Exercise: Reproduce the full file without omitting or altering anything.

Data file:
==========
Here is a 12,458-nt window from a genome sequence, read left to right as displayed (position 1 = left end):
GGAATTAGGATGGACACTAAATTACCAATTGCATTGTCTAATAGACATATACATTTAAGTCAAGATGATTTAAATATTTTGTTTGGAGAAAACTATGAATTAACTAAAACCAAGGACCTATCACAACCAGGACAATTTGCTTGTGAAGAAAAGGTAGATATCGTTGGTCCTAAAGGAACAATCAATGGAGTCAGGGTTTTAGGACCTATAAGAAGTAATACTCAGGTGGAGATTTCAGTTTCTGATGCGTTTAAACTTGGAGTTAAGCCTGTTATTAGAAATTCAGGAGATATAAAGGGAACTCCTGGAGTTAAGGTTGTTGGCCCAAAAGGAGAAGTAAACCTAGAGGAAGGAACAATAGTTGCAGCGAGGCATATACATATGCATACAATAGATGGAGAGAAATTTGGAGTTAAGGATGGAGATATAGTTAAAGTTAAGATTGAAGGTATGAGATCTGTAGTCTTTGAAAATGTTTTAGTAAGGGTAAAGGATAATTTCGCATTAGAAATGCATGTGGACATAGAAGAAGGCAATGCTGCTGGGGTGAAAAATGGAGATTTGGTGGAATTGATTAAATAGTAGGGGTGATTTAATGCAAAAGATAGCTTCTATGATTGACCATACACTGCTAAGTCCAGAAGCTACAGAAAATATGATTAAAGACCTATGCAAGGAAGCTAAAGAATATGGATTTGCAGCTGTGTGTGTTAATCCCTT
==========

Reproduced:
Here is a 12,458-nt window from a genome sequence, read left to right as displayed (position 1 = left end):
GGAATTAGGATGGACACTAAATTACCAATTGCATTGTCTAATAGACATATACATTTAAGTCAAGATGATTTAAATATTTTGTTTGGAGAAAACTATGAATTAACTAAAACCAAGGACCTATCACAACCAGGACAATTTGCTTGTGAAGAAAAGGTAGATATCGTTGGTCCTAAAGGAACAATCAATGGAGTCAGGGTTTTAGGACCTATAAGAAGTAATACTCAGGTGGAGATTTCAGTTTCTGATGCGTTTAAACTTGGAGTTAAGCCTGTTATTAGAAATTCAGGAGATATAAAGGGAACTCCTGGAGTTAAGGTTGTTGGCCCAAAAGGAGAAGTAAACCTAGAGGAAGGAACAATAGTTGCAGCGAGGCATATACATATGCATACAATAGATGGAGAGAAATTTGGAGTTAAGGATGGAGATATAGTTAAAGTTAAGATTGAAGGTATGAGATCTGTAGTCTTTGAAAATGTTTTAGTAAGGGTAAAGGATAATTTCGCATTAGAAATGCATGTGGACATAGAAGAAGGCAATGCTGCTGGGGTGAAAAATGGAGATTTGGTGGAATTGATTAAATAGTAGGGGTGATTTAATGCAAAAGATAGCTTCTATGATTGACCATACACTGCTAAGTCCAGAAGCTACAGAAAATATGATTAAAGACCTATGCAAGGAAGCTAAAGAATATGGATTTGCAGCTGTGTGTGTTAATCCCTT